Re small service providers for large companies – you totally nail it. Some security breaches reported by large, well-known companies (some European telcos come to mind) were actually due to careless handling of data by contractors of large corporations. One more consequence of outsourcing to contractors or turning departments and employees into thrid-parties. Recently a well-known and respected cloud provider (whose ‘for business’ services I use) sent me information about third-parties they use as subcontractors – of course located in countries were labor is cheap.
Ah yes, we’ve talked about the pressures of small businesses and how the contracted relationships are becoming necessary these days to keep a business going. Here is just another pressure point, and quite an important one. Recently, I’ve heard a story about a business switching from in-house IT support to contractors, and discovering that all its security and privacy of its data had been stripped, so that anyone could access files without even needing to hack or steal passwords. It is these sorts of stories that leave me with significant doubt about the viability of starting a business and seeing it grow beyond a certain point (i.e. the one-person or partnered contractors).
We have talked about recently!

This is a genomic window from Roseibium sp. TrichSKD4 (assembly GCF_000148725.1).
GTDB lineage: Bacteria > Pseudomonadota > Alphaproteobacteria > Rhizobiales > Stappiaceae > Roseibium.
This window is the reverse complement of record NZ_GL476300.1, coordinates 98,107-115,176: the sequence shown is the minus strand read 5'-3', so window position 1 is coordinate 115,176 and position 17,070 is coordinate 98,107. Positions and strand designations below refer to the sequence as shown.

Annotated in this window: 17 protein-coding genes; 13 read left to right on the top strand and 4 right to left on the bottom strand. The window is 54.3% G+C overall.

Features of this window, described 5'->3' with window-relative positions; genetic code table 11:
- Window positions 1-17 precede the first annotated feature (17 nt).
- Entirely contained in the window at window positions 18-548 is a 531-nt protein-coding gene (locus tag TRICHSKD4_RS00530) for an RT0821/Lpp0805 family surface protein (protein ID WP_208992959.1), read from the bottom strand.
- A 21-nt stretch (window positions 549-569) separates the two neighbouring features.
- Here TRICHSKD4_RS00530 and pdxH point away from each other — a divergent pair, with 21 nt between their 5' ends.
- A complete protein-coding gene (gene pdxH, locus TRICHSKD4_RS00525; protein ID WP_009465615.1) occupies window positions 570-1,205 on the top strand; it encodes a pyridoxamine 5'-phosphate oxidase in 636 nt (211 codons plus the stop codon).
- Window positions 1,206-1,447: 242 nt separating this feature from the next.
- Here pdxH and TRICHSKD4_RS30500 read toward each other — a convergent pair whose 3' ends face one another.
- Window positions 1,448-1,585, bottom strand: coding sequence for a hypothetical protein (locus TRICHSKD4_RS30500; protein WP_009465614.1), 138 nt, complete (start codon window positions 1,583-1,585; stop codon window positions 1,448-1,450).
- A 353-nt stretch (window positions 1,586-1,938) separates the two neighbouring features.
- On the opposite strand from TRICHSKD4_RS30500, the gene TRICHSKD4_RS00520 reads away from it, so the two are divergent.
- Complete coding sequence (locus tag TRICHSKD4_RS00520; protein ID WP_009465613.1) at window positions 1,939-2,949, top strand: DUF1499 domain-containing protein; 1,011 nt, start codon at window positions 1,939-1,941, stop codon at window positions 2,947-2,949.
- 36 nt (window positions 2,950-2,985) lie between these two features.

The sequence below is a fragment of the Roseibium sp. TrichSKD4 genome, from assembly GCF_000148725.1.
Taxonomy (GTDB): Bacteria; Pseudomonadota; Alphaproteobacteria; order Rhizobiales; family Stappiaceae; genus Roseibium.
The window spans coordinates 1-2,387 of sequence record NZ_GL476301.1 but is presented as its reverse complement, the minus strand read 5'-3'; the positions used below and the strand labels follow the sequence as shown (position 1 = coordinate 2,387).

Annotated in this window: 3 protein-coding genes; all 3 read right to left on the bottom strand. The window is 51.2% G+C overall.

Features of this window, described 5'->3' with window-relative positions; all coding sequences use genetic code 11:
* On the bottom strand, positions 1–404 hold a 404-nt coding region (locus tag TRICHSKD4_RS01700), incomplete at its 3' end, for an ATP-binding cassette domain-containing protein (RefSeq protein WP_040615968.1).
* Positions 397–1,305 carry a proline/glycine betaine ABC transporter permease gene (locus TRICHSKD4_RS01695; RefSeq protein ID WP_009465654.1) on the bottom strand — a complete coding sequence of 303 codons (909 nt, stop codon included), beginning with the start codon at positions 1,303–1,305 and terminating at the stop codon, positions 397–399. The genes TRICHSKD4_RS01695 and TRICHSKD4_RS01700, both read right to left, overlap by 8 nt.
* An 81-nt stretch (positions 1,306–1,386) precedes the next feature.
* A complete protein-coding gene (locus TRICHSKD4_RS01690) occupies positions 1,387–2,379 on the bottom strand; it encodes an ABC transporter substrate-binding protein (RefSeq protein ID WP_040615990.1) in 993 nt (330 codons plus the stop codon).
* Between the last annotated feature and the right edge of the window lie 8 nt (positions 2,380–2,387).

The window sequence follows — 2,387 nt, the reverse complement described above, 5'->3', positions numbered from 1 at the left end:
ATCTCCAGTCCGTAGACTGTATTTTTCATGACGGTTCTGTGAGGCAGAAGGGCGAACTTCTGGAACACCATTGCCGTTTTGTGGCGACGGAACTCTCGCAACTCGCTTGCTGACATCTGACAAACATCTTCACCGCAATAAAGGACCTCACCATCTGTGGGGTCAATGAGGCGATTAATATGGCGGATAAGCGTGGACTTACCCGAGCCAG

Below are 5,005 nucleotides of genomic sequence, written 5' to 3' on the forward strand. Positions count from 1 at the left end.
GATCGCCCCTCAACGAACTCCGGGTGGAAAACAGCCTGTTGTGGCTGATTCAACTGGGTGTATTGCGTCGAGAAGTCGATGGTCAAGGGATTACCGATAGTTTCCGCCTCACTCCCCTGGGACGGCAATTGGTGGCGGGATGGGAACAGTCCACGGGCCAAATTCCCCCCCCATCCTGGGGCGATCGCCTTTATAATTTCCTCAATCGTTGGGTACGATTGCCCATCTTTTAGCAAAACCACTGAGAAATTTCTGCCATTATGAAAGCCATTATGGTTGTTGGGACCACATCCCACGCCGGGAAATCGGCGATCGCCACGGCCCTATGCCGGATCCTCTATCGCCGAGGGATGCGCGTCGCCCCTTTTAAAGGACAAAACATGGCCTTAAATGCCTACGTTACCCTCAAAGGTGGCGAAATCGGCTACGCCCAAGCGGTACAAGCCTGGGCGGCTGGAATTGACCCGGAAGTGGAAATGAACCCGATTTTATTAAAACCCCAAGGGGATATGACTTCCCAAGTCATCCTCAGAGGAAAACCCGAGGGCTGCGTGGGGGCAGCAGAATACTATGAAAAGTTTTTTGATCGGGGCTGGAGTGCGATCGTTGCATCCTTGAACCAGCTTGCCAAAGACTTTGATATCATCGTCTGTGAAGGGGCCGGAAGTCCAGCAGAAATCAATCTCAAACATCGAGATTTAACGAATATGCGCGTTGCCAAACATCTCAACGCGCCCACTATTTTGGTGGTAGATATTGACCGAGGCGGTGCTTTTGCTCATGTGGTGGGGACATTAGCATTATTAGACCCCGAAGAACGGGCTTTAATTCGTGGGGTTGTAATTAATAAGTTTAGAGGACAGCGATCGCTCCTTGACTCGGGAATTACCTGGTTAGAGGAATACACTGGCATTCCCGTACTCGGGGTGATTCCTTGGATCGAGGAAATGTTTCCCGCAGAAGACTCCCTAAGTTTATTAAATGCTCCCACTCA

Yes :-) And finally I found a first test version of a software that might detect ransomware!
As if I didn’t already have enough to worry about!
Yes, in this case we have to worry, unfortunately, as with the rise of ransomware also private users and small businesses have become targets of cyber criminals.
But the good thing in this case was that the browser did already detect the malicious EXE and displayed a warning. Only if you insisted to download and run it it would have done harm.
But there are many situations when you have to override security to get something done (and even manuals for software that advise to ‘click-away’ warnings) so users might be sort of trained to do so.
Just focusing on this specific case, the solution is: Don’t use Windows (the EXE don’t run on other platforms).
I’m glad I’m a Mac user.
Ouch… I once (around 08) discussed similar matters w/ a UK security specialist having strong ties to (also) London Metropolitan Police whom he served as an adviser). Back then he told me that some of the biggest financial corporations from the City discussed new IT architectures to secure their businesses and finally came to the conclusion that already Von Neumanns architecture was a principal culprit concerning security problems of all kinds (BTW the discussion’s result, of course, led to exactly – nothing). Considering that the technical base for EaaS seems pretty crappy (technical concepts from the 50’s & 60’s – but – yeah, the Stones also still rock).